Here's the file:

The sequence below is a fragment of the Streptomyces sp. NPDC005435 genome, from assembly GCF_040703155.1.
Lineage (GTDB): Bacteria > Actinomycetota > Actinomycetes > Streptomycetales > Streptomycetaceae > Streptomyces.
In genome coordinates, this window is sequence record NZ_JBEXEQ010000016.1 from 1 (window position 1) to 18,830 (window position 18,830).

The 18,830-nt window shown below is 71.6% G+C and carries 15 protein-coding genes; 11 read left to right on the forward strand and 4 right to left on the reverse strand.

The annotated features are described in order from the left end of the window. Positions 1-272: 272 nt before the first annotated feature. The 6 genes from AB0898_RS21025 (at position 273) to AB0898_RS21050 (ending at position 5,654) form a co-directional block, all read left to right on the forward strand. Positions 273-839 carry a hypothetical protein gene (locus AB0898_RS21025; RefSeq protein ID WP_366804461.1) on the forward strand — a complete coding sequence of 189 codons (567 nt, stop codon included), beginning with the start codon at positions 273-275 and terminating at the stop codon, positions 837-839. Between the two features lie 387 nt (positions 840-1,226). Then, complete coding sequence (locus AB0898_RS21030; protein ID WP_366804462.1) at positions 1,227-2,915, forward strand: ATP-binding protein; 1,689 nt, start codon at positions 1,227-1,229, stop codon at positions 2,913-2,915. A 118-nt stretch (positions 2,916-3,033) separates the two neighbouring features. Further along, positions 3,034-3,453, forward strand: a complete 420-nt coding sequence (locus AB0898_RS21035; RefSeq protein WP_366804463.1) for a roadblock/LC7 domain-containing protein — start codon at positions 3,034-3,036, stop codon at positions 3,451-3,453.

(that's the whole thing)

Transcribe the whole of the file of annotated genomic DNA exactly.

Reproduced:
The sequence below is a fragment of the Streptomyces sp. NPDC005435 genome, from assembly GCF_040703155.1.
Lineage (GTDB): Bacteria > Actinomycetota > Actinomycetes > Streptomycetales > Streptomycetaceae > Streptomyces.
In genome coordinates, this window is sequence record NZ_JBEXEQ010000016.1 from 1 (window position 1) to 18,830 (window position 18,830).

The 18,830-nt window shown below is 71.6% G+C and carries 15 protein-coding genes; 11 read left to right on the forward strand and 4 right to left on the reverse strand.

The annotated features are described in order from the left end of the window. Positions 1-272: 272 nt before the first annotated feature. The 6 genes from AB0898_RS21025 (at position 273) to AB0898_RS21050 (ending at position 5,654) form a co-directional block, all read left to right on the forward strand. Positions 273-839 carry a hypothetical protein gene (locus AB0898_RS21025; RefSeq protein ID WP_366804461.1) on the forward strand — a complete coding sequence of 189 codons (567 nt, stop codon included), beginning with the start codon at positions 273-275 and terminating at the stop codon, positions 837-839. Between the two features lie 387 nt (positions 840-1,226). Then, complete coding sequence (locus AB0898_RS21030; protein ID WP_366804462.1) at positions 1,227-2,915, forward strand: ATP-binding protein; 1,689 nt, start codon at positions 1,227-1,229, stop codon at positions 2,913-2,915. A 118-nt stretch (positions 2,916-3,033) separates the two neighbouring features. Further along, positions 3,034-3,453, forward strand: a complete 420-nt coding sequence (locus AB0898_RS21035; RefSeq protein WP_366804463.1) for a roadblock/LC7 domain-containing protein — start codon at positions 3,034-3,036, stop codon at positions 3,451-3,453.